Participant

    Is it the only file in that directory?
    Or do you want to grab today's file based on the date portion of the file name, e.g., the '20160217' part of the name?

    pushd C:\Ephemeral  # my temp directory
    $file = Get-ChildItem -Path . -Filter "*$(Get-Date -f yyyyMMdd)*"
    $first, $last = Get-Content $file | select -First 1 -Last 1 | 
        foreach { ($PSItem -split "\s")[1] }
    Write-Host "$first, $last"
    
  • #35373
    Profile photo of Darryl Pitts
    Darryl Pitts
    Participant

    the contents of the folder would be one file for each day
    376602820160212000.txt 02/12/2016
    376602820160213000.txt 02/13/2016
    376602820160214000.txt 02/14/2016
    376602820160215000.txt 02/15/2016
    376602820160216000.txt 02/16/2016
    376602820160217000.txt 02/17/2016

  • #35375
    Profile photo of Bob McCoy
    Bob McCoy
    Participant

    But that doesn't tell me how you plan on running the script. The script above determine today's day and looks for a matching file. Would you ever want to run the script against a file from another date? And if so, do you want to be prompted, or give the date on the command line? How do you want to do it>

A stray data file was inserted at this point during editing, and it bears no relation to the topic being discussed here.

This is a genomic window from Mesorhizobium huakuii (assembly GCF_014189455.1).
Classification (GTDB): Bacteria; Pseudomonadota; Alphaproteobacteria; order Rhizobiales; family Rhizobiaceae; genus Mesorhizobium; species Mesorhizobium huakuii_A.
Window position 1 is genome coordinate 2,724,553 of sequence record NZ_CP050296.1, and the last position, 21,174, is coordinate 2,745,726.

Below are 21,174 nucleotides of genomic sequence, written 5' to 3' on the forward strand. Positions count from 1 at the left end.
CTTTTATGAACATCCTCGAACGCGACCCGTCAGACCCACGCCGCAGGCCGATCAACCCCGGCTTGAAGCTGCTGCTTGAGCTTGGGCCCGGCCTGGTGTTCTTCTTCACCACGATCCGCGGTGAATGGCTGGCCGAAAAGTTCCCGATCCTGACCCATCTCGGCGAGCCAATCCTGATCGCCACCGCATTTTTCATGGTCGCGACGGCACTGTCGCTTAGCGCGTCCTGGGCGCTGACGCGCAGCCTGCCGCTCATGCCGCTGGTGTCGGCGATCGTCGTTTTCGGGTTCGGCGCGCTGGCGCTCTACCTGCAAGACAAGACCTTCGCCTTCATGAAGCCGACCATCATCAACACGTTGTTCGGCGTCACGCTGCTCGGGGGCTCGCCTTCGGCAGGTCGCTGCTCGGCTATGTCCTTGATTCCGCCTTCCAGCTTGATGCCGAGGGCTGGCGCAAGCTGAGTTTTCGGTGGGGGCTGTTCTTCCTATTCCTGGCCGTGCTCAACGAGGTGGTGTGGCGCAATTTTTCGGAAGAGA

• #35376
    Profile photo of Darryl Pitts
    Darryl Pitts
    Participant

    I will put in a sch task to run a script and grab the beginning check number and last check number from that days file which will output to a new generic named text file to be used to email to those who need to know. for now. later it will be incorporated into a sharepoint dashboard for financial users

  • #35388
    Profile photo of Bob McCoy
    Bob McCoy
    Participant

    So do you only want to keep the check numbers (first and last) from the last run in your master file?

  • #35390
    Profile photo of Darryl Pitts
    Darryl Pitts
    Participant

    Hi Bob, so I was planning to parse out the 1st and last check number out to another text file just called checks.txt which would be replaced daily as this script read that days checks